Pro wrestling has landed a $3.5 million smackdown on an Alexandria-based watchdog group that falsely claimed televised wrestling's orchestrated mayhem was responsible for the deaths of four children.

The Parents Television Council, which frequently rails against sex and violence on TV, agreed to pay World Wrestling Entertainment the money and issued an apology in an out-of-court settlement of the defamation lawsuit brought by WWE. "It was wrong to have stated or implied that the WWE or any of its programs caused these tragic deaths," wrote PTC founder and President L. Brent Bozell III in a lengthy public statement released yesterday.

WWE (formerly the World Wrestling Federation) sued the Parents Television Council in November 2000 after the PTC and a related group, the Media Research Council, claimed that children were committing violent acts after watching wrestling on TV.

The PTC publicized the claims in a fundraising video, "National Campaign to Clean Up TV Now!," that included unauthorized clips of WWE broadcasts, such as "Smackdown!" on the UPN network. The tape was part of a PTC effort to persuade advertisers not to sponsor the show, according to court documents.

The group also sent representatives to the annual meetings of various corporations to confront executives of companies that sponsored wrestling shows. "They would ask, 'Why do you want to advertise on programs that are responsible for killing children?' " said Linda McMahon, WWE's chief executive, in an interview yesterday. "That was pretty brutal."

At one point, the PTC claimed that various advertisers had stopped sponsoring "Smackdown!" even though those companies were never advertisers, a federal judge found in reviewing the WWE suit last year.

Among other cases, the PTC helped publicize the "wrestling defense" of a 12-year-old Florida boy, Lionel Tate, who was on trial for murder. Lionel's attorney, Jim Lewis, claimed the boy had killed a 6-year-old playmate in 1999 after watching wrestling on TV and mimicking a move known as the "Stone Cold Stunner."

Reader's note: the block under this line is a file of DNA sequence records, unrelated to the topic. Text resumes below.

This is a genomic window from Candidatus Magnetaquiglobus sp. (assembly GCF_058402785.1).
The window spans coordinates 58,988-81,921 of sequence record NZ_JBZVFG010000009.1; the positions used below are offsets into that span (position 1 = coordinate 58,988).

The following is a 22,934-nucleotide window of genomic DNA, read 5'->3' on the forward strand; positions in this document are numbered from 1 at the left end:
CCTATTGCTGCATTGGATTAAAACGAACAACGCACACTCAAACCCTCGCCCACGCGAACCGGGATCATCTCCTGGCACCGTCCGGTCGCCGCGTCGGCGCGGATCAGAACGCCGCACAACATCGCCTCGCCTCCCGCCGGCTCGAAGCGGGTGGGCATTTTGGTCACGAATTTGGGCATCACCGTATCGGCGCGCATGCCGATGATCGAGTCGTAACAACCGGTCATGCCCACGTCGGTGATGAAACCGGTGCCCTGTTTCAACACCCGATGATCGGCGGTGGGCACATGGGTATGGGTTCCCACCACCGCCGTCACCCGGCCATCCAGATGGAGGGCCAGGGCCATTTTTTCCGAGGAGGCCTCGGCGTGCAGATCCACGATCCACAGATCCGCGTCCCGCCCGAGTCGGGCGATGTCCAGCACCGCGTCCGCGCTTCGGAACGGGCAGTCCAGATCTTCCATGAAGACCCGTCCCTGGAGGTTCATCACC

In fact, Lionel was watching cartoons before the crime. His new lawyers have acknowledged that the "wrestling defense" was "bogus," Bozell said in his statement yesterday. Lionel eventually became one of the youngest defendants convicted of first-degree murder and was sentenced to life without parole.

McMahon said her company tried to supply Bozell and his organization with "correct information" about wrestling's impact on viewers but that the PTC campaign continued until WWE filed suit, alleging 13 instances of defamation, copyright infringement and interference with prospective business relations.

A New York judge rejected PTC's motion to dismiss the lawsuit in June 2001. The suit was set to go to trial on Sept. 9.

As part of the settlement, Bozell has agreed to meet with some of the WWE advertisers his group targeted and personally explain his apology.

PTC attorney Thomas Leghorn said the wrestling group originally sought $55 million in its lawsuit. He said the settlement amount -- which will be paid by PTC's insurer -- "is closer to covering [the WWE's] legal expenses."

But McMahon -- the wife of WWE Chairman and sometime wrestler Vince McMahon -- disputed this characterization. "There haven't been many cases of cash awards in this amount," she said.

Calls to Bozell, a syndicated newspaper columnist, were returned by a spokeswoman for the organization, Elizabeth Baggett. She said PTC would have no comment beyond Bozell's 900-word apology, which is posted on the PTC's Web site (www.parentstv.org).

The PTC claims 700,000 members, although that figure appears to be the cumulative number who've signed up since its founding in 1995 and includes those who pay no dues. The organization has frequently taken out full-page ads in newspapers urging people to send in contributions and to join its effort to restore the wholesome "family hour" to prime-time TV.

Until his death in 2000, Steve Allen was the PTC's public spokesman. Its advisory board currently includes Sen. Joseph Lieberman (D-Conn.), former education secretary William Bennett, singers Pat Boone, Naomi Judd and Billy Ray Cyrus and entertainers Jane Seymour and Tim Conway.

The group claims responsibility for driving sponsors away from many television programs, including Fox's "Temptation Island" and "Boston Public," and for eliminating some of the "objectionable" content of others, such as CBS's "Big Brother."

In April 2001 the group released a report suggesting that pro wrestling programs were toning down some of their sexual and violent content following the PTC's campaign.